“But our back is to legends and we are coming home.” Applying something so mundane as character arcs to the sort of things Tolkien wrote is guaranteed to get you angry people claiming you’ve missed the point, but if there’s one character you can do that to, and if there’s one character you can treat as a sort of moral centre to this world, it is Bilbo. He isn’t heroic (and surely part of the appeal of the the hobbits is that they don’t belong in a world of heroes, they exist in a more common-sensical register in which people can be greedy and lazy and kind and fundamentally decent all at the same time) but he achieves a sort of heroic kindness by the end of it, and he will always have my heart for this in ways that no one in LotR can quite manage.


6 Comments to “Reading notes: The Hobbit

  1. Also, what lands are ‘lost’ (apart from Numenor) and who/what are they lost to?

    I always forget this myself, since the Silmarillion makes much less of it than the downfall of Numenor (and also I hardly ever read the Silmarillion), but there’s a massive inundation at the end of the First Age. If you compare the Silmarillion map with the one in LotR, nearly all of the land in the former is underwater in the latter.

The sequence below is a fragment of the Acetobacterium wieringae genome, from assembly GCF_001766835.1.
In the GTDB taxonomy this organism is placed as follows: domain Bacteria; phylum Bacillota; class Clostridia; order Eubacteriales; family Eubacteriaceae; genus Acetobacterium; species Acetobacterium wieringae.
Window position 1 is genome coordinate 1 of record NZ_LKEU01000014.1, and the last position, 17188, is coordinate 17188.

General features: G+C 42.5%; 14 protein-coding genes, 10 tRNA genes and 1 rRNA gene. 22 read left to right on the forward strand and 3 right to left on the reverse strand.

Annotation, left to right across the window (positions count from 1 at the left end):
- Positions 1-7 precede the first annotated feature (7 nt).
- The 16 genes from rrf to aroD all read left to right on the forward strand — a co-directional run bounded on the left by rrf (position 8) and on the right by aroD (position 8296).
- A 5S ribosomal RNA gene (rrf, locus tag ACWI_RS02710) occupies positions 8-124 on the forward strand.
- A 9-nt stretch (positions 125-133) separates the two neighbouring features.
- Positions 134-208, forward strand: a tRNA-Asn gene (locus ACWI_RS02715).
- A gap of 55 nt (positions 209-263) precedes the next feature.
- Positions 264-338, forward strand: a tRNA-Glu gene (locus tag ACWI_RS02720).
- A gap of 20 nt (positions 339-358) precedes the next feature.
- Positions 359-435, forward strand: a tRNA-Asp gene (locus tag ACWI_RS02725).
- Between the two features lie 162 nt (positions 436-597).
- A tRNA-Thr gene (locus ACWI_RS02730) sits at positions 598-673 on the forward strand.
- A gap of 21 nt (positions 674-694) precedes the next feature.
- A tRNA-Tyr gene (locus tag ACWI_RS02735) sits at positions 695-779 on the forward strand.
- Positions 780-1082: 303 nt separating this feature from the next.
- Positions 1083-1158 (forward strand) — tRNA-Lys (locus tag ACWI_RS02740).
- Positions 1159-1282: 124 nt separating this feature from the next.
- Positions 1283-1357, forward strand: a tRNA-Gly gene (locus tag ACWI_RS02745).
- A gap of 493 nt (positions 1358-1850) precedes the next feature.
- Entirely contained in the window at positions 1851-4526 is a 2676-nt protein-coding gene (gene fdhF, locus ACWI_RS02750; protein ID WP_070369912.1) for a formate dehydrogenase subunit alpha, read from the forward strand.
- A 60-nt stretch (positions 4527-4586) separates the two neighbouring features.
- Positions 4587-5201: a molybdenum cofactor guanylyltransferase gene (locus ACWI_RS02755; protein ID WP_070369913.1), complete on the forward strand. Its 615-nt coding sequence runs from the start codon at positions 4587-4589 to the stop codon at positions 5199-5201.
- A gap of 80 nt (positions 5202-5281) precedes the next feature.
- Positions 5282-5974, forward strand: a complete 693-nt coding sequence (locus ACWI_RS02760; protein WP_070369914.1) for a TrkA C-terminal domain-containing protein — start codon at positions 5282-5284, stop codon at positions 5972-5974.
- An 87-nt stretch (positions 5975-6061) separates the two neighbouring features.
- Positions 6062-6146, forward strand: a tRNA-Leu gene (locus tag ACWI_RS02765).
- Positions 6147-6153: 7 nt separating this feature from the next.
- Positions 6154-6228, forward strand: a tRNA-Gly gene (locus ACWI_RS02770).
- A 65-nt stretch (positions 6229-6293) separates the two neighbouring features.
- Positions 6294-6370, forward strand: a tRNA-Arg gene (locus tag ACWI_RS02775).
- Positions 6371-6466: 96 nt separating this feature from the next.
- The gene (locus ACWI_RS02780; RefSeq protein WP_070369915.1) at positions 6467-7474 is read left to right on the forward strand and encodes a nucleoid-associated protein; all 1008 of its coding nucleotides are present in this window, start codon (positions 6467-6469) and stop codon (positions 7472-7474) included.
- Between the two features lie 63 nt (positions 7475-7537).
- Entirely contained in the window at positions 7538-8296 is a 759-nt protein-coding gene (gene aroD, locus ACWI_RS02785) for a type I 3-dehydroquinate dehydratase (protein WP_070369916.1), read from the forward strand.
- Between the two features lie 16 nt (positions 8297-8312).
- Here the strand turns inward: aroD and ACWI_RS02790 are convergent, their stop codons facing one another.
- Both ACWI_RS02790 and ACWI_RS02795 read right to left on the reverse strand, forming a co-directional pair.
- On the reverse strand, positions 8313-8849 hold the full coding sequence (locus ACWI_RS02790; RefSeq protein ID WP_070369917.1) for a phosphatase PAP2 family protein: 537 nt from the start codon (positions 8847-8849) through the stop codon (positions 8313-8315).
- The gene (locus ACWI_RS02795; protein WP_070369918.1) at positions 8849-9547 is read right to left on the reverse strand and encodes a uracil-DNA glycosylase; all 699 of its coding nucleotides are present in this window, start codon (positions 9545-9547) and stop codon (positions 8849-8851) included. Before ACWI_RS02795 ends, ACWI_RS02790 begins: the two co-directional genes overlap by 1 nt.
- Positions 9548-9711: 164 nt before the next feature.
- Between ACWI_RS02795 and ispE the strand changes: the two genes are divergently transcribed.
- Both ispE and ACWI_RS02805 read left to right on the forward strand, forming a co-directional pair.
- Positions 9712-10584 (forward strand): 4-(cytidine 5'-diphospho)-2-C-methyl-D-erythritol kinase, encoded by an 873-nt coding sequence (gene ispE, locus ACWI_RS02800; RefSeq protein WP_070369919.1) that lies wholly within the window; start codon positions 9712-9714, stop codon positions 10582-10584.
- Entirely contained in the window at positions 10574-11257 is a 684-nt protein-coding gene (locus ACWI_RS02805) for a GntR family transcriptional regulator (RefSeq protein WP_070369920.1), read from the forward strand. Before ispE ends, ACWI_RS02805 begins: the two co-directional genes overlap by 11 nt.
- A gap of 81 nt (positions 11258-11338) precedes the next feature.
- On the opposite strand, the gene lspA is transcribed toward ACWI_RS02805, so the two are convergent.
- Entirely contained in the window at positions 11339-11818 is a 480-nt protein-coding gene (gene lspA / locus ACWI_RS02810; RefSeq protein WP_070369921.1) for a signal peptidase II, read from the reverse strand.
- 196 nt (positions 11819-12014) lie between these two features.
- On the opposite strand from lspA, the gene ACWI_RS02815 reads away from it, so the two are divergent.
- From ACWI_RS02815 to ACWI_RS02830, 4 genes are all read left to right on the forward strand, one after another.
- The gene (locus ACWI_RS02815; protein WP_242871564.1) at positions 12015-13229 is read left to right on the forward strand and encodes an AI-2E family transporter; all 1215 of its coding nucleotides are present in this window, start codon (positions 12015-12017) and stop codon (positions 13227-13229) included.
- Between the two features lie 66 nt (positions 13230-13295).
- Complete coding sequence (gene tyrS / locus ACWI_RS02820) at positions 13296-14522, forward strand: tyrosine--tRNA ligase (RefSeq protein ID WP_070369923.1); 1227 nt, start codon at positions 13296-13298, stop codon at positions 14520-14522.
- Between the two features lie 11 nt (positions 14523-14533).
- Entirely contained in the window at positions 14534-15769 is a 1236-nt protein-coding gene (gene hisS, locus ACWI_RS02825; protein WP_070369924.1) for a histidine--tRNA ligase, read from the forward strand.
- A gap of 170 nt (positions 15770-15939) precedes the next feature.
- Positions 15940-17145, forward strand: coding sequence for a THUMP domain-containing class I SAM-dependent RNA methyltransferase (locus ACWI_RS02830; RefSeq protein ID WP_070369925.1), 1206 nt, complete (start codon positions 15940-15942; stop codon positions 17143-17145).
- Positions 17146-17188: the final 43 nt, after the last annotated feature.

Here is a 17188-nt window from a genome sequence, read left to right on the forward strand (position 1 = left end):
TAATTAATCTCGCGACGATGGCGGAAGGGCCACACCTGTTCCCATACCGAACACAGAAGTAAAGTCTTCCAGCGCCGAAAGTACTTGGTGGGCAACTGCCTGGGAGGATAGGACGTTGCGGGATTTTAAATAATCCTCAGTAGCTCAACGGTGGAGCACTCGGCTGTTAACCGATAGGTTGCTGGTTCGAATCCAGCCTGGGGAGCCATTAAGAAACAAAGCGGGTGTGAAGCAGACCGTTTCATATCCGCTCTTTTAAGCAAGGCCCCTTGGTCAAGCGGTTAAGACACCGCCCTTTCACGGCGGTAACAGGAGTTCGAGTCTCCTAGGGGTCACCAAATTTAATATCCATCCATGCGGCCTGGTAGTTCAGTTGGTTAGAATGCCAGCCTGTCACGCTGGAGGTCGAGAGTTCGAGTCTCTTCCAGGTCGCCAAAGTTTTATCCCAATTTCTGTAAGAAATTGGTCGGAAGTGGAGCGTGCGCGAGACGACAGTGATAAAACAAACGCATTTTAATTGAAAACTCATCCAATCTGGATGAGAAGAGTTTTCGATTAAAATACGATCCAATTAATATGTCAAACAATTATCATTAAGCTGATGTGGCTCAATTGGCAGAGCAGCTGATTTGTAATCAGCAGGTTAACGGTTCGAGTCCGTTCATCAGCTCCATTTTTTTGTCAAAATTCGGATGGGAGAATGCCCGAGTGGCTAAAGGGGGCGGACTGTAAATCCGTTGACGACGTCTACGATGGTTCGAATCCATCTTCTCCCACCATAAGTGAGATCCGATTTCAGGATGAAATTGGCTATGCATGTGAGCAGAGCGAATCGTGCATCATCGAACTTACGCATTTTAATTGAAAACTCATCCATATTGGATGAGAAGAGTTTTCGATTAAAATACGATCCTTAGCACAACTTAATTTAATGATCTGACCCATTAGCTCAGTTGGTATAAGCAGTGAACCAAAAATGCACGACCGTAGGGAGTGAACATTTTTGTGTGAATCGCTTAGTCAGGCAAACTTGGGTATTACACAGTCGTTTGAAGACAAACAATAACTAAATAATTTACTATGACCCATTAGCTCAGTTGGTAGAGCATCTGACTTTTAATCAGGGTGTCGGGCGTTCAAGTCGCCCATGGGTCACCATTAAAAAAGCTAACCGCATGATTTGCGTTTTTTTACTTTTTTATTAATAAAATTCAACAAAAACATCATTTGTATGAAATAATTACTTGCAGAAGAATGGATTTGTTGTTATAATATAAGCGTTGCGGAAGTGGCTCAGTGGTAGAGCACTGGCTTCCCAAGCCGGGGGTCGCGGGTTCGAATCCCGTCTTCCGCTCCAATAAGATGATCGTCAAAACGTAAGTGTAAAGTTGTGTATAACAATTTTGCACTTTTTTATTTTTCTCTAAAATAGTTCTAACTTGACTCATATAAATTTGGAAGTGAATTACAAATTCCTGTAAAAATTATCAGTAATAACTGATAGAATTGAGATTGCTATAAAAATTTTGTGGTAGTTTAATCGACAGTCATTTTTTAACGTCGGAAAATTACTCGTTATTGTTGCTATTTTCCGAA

Here’s the Silmarillion passage:

    «Thus an end was made to the power of Angband in the North, and the evil realm was brought to naught; and out of the deep prisons a multitude of slaves came forth beyond all hope into the light of day, and they looked upon a world that was changed. For so great was the fury of those adversaries that the northern regions of the western world were rent asunder, and the sea roared in through many chasms, and there was confusion and great noise; and rivers perished or found new paths, and the valleys were upheaved and the hills trod down; and Sirion was no more.»

    Treebeard laments in LotR: “And now all those lands lie under the wave“.

  2. In the Hobbit and LotR, the major viewpoint is that of the little folks for whom elves are magical revered folk, which probably explains the sense that they are altogether good and above the concerns of other beings. In the Silmarillion, though, there are elves without this pure white characterisation (Fëanor and his sons, and even Galadriel). They can be cruel and vengeful even to their own kin, they can hate and murder, they are capable of immense empathy for humans. Or am I wrong? (Happy new year, also!)

    • Sure, which raises again the question of who is supposedly *writing* those two books. And sure, the elves are capable of great levels of flawed-ness, but the very fact that they’re allowed this differentiation of character raises them above the orcs, say, who can only be bad.

      Happy new year to you also!